- The Washington Times - Tuesday, September 9, 2003

Despite the sense of national urgency after September 11 and the anthraxmailings, biotechnology companies working on defense and homeland security products are still finding the government funding process cumbersome and slow, with no guarantees that products that work will find a buyer.

“The trouble for small biotech companies is the uncertain commitment and uncertain price,” says Dr. Una Ryan, president and CEO of AVANT Immunotherapeutics, a Needham, Mass.-based biotech company developing biodefense vaccines.

Avant is one of only a handful of biotech companies to have negotiated the multi-agency thicket to win federal funding and contracts over the last two years. Most of the more than 300 companies that reported in the fall of 2001 having products or technologies that could be useful for defense and homeland security, are still waiting. Meanwhile, dozens of experimental drugs, vaccines and other technologies with potential to counter biological and other weapons are stalled between promising lab results and animal or human testing.

This, despite the tremendous need to move forward rapidly on developing biodefense products designed for military use and/or to diagnose, protect against or treat illness resulting from a biological, chemical or nuclear attack.

As President Bush said at the Biotechnology Industry Organization’s convention in June, “The biotechnology industry finds itself on the front lines of some of the great challenges of our time. The first challenge is the need to fight terror.”

The president is not alone in his enthusiasm. Over the past two years, biodefense conferences have been standing-room-only, packed with defense, homeland security and federal health officials eager to bring to the anti-terrorism mission the same technologies that in two decades have brought to market more than 160 new medicines, many of them for previously untreatable disorders.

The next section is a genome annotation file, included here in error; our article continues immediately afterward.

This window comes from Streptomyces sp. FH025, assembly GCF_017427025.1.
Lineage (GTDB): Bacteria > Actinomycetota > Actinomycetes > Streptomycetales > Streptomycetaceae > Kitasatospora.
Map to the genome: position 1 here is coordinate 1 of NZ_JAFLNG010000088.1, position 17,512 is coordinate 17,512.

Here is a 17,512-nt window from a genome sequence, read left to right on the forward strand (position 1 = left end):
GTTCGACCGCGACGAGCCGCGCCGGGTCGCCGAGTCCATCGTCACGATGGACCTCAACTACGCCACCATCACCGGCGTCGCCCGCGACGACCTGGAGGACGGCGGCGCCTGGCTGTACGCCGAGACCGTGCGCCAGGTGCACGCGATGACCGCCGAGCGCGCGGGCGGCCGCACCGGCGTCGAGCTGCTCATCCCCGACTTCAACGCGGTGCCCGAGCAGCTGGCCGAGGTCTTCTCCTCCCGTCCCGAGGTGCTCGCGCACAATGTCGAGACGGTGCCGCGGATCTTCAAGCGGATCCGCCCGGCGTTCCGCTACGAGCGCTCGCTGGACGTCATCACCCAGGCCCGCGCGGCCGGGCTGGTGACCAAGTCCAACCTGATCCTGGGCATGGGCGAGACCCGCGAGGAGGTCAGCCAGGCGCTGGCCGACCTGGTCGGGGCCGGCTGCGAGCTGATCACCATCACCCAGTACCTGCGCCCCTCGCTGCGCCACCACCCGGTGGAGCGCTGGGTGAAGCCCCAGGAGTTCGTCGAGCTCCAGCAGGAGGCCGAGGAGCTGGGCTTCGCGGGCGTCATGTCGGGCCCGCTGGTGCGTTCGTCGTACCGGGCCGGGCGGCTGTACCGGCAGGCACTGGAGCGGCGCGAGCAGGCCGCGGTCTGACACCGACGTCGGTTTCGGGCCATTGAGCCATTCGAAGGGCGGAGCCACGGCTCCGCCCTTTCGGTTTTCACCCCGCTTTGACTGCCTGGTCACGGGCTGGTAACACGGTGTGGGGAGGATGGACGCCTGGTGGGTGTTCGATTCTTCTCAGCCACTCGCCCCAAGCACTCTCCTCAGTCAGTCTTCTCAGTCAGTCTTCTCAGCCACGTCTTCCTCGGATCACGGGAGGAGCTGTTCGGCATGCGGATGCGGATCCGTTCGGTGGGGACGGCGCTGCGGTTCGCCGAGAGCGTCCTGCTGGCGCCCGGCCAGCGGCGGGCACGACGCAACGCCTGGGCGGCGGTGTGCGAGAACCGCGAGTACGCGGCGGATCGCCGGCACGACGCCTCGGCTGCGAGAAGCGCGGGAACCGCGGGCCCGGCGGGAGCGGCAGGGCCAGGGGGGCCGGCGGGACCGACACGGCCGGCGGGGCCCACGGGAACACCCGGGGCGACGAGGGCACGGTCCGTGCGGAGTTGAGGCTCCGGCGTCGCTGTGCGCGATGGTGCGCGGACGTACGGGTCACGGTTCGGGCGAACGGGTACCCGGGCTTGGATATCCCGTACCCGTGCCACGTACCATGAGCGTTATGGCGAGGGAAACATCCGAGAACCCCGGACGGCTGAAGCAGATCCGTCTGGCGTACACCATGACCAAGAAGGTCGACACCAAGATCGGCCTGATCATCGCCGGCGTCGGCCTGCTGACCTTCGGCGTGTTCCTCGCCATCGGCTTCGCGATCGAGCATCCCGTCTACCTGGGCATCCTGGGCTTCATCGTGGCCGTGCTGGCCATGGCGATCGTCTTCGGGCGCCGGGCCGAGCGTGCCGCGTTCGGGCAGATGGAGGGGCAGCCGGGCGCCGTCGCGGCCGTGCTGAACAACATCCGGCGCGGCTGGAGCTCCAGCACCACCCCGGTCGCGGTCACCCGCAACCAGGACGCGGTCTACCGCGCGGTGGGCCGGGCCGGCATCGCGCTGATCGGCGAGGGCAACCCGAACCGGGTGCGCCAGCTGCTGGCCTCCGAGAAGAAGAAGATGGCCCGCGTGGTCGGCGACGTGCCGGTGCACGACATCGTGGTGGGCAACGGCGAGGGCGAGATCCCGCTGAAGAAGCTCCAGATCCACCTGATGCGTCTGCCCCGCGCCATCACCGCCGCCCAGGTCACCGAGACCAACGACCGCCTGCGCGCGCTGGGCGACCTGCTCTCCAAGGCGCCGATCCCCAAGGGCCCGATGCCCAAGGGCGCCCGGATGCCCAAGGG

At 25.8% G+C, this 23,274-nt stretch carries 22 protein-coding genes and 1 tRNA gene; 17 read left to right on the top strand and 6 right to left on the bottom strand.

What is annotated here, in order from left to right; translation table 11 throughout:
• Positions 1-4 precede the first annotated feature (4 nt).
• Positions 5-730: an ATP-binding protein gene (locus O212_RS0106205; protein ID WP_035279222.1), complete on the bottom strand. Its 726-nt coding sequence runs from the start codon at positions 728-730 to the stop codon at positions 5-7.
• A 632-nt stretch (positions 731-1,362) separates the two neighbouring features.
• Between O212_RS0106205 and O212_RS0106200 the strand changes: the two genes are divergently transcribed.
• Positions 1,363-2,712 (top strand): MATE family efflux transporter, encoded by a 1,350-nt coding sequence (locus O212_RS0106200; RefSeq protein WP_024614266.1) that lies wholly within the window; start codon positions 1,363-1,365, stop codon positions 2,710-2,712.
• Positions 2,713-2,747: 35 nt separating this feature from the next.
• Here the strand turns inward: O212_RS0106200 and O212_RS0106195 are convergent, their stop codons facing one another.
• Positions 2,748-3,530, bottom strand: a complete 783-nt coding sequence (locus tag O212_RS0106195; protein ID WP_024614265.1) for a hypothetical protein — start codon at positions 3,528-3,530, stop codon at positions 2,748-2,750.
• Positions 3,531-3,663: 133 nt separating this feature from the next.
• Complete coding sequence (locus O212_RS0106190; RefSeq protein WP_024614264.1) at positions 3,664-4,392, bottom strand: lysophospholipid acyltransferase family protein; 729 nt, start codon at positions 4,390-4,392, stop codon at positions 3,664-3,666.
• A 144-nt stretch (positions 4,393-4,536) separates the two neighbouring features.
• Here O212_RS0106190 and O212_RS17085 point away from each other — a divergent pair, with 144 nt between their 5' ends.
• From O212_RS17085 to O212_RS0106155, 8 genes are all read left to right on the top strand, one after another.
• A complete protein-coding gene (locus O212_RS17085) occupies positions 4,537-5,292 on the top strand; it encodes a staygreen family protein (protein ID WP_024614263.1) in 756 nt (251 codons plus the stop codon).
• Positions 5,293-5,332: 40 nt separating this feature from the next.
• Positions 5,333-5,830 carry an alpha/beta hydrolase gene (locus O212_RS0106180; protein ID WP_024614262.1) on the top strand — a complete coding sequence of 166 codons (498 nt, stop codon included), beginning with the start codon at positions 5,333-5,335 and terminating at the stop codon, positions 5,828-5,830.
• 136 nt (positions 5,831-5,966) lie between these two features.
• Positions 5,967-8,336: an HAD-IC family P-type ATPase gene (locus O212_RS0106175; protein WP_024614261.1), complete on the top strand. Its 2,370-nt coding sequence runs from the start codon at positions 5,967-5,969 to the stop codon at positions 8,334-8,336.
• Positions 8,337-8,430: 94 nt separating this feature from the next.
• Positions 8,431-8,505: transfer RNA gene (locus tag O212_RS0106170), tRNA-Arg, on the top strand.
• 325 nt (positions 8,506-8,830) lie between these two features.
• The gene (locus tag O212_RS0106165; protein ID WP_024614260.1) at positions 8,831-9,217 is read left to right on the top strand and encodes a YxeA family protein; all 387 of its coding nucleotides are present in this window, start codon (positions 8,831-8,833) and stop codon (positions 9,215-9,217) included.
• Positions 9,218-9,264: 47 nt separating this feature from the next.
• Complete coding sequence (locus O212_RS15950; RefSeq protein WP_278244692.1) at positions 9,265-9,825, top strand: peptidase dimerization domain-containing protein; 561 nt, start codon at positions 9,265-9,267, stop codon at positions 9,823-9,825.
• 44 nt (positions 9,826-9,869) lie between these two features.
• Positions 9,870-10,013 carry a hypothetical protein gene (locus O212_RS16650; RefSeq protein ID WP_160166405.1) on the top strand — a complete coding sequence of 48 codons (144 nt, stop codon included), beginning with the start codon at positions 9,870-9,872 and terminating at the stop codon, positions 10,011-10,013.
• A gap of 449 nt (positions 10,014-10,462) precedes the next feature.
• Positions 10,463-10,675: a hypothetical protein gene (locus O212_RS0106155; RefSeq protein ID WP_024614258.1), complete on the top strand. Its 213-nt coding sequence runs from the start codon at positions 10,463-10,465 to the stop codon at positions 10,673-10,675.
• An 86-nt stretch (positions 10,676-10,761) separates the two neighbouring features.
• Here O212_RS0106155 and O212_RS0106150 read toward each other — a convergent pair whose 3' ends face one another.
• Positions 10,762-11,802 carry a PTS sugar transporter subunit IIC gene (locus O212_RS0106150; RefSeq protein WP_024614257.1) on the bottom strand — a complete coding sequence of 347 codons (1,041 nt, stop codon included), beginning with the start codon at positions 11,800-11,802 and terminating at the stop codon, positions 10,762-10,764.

That’s why Congress needs to pass the $6 billion BioShield initiative this fall. The program would establish new pathways, both for R&D; funding and procurement of products that succeed in testing and earn FDA approval. The legislation also would allow expedited FDA approval during an emergency.

The problem clearly isn’t that that biotech companies can’t see product development through to the finish line. The industry has shown it can deliver vital medical advances if markets support the hundreds of millions of dollars’ worth of investment it takes to develop, test and launch each new medicine or vaccine.

For widespread disorders like depression, high blood pressure and diabetes, the markets work. For rare diseases, the incentives of the Orphan Disease Act — notably, support for clinical trials and extended market exclusivity — have augmented market forces to bring more than 200 new medicines to patients.

As with rare diseases, normal market forces alone clearly won’t work for biodefense products.

The tepid response to the government’s smallpox vaccine initiative showed that, in the absence of an imminent threat or a legal requirement (as with vaccinations for school or military service), a small risk of side effects is enough to deter people from getting an inoculation.

And, as we saw with the run on Cipro two years ago, once the threat arrives, everyone wants a biodefense product in large quantities, right now and at a very low cost.

Biodefense clearly must be treated as an ongoing public health and security matter, not as a component of individual health care. It’s up to the federal government to create a procurement structure — as it does with military aircraft, for example — to make product development and production financially viable.

Dozens of biotech companies will likely step forward to compete for funds if the BioShield legislation becomes law. They aren’t entirely sanguine about the terms — liability protections are less than the industry needs, and funding is barred for biodefense products with non-biodefense uses. But biotech executives like Dr. Ryan are eager for the opportunity to show that the industry that has done so much to improve personal health care can also contribute to public health and national defense.

Congress this fall faces a full agenda that includes passing a final Medicare prescription drug coverage bill, dealing with a raft of issues arising from the Iraq occupation and passing a comprehensive energy bill. Although BioShield is not as alluring at the moment as the electric power grid, it must be a high priority on that agenda. As Mr. Bush said in June, “The message is clear: for the sake of our national security, the United States Congress must pass the BioShield legislation as soon as possible.”

Carl B. Feldbaum is president of the Biotechnology Industry Organization.



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